• Food, part II: So you’re in the middle of the old town and look for a bite. Tourist traps lay all around, with photos of dishes and people inviting you inside to offer you meals of doubtful taste and quality. Nothing to worry about; Pasta Fresca, at Celetná 11, is only steps away from the center of the old town and “Staroměstské náměstí” (the square with the old mayor’s house and well-known sight for its centuries-old clock). The setting was very pleasant indeed, in an underground location but very modern (i.e. not the typical cellar-like thing). It’s apparent by now that I’m a fool for good service, and in this restaurant it was excellent indeed. The food was so good that, although I walked in with a bad mood, I left happy and smiling. Really. Their pasta is home-made; I can easily recommend the ravioli al pomodoro, which was the best I ever had. Their potato gnocchi was just as good. And, although the place is not cheap, it’s definitely not expensive. For this kind of quality, the value for money is extraordinarily high.

Update: Two more recommendations I forgot to mention:

  • WinesHome: An amazing place where architecture, design and wines come together. I stumbled on it by accident, walked in and didn’t regret it for a split second. At the time I was there, around 4-5pm, the place was empty; not sure how it would be later in the evening.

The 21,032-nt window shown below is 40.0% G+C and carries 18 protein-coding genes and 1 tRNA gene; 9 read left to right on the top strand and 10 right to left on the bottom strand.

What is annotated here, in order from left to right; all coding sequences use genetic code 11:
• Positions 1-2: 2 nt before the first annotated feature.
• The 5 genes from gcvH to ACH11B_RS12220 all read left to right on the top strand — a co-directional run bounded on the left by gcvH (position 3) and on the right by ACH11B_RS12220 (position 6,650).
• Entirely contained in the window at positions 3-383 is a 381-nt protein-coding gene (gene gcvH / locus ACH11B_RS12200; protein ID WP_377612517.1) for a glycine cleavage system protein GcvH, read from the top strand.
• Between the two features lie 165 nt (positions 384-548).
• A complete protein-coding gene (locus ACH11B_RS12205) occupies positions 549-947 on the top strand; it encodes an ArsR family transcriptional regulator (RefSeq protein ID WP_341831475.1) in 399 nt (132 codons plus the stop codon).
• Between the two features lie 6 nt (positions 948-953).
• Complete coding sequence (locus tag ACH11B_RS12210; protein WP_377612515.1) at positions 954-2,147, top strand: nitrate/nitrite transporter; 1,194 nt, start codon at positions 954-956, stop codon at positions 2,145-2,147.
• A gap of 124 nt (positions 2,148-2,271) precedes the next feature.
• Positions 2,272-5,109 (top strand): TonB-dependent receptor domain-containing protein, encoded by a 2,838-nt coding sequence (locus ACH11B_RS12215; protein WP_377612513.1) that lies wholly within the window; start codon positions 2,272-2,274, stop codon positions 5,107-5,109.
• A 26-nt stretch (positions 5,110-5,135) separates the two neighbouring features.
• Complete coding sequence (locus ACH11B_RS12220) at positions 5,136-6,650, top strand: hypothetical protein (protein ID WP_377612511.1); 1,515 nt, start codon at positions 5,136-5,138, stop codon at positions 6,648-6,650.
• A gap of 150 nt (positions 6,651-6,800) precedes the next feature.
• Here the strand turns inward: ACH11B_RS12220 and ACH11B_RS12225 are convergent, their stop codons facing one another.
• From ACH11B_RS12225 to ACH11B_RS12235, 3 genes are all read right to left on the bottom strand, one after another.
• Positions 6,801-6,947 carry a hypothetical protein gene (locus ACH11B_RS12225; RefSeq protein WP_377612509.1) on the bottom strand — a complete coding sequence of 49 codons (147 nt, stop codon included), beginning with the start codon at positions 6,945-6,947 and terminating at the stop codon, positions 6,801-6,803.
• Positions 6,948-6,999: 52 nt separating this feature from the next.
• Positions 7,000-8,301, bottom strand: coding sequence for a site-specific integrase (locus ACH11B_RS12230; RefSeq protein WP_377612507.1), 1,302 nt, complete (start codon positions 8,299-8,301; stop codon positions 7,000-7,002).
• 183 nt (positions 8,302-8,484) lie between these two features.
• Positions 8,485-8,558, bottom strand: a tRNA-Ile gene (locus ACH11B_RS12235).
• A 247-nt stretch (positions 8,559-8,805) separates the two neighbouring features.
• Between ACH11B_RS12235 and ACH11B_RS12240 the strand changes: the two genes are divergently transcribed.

• Lui & Lei: The most relaxed and pleasant coffee I had in the city. Perfect setting with big comfortable armchairs, lots of space between the few tables, and beautiful decoration. My only complaint: they don’t really serve cakes etc — there was only some home-made cake which was ok but not spectacular. Still, I’d easily prefer this coffee shop to any other, for an afternoon coffee or even wine.

Finally, I walked into Cafe de Paris, which looked extremely promising. Unfortunately, they were fully booked and therefore I could not stay and try their cuisine.

Why Google will never lose February 7, 2010

Posted by CK in IT.
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Because they understand what users need.

I just found out that, if I search in Google Maps for “κάρλοβι βάρι” (this is Karlovy Vary, the Czech town written in Greek without any sort of strict/standardized mapping between the two alphabets), I actually get the map I want. I knew if I searched for a Greek street using Greek alphabet I would get the result I wanted, even if it’s in their database in English. But for places outside Greece, I did not expect this. I assume that they normalize between different languages and search for the result of this normalization (which is probably in English). Amazing.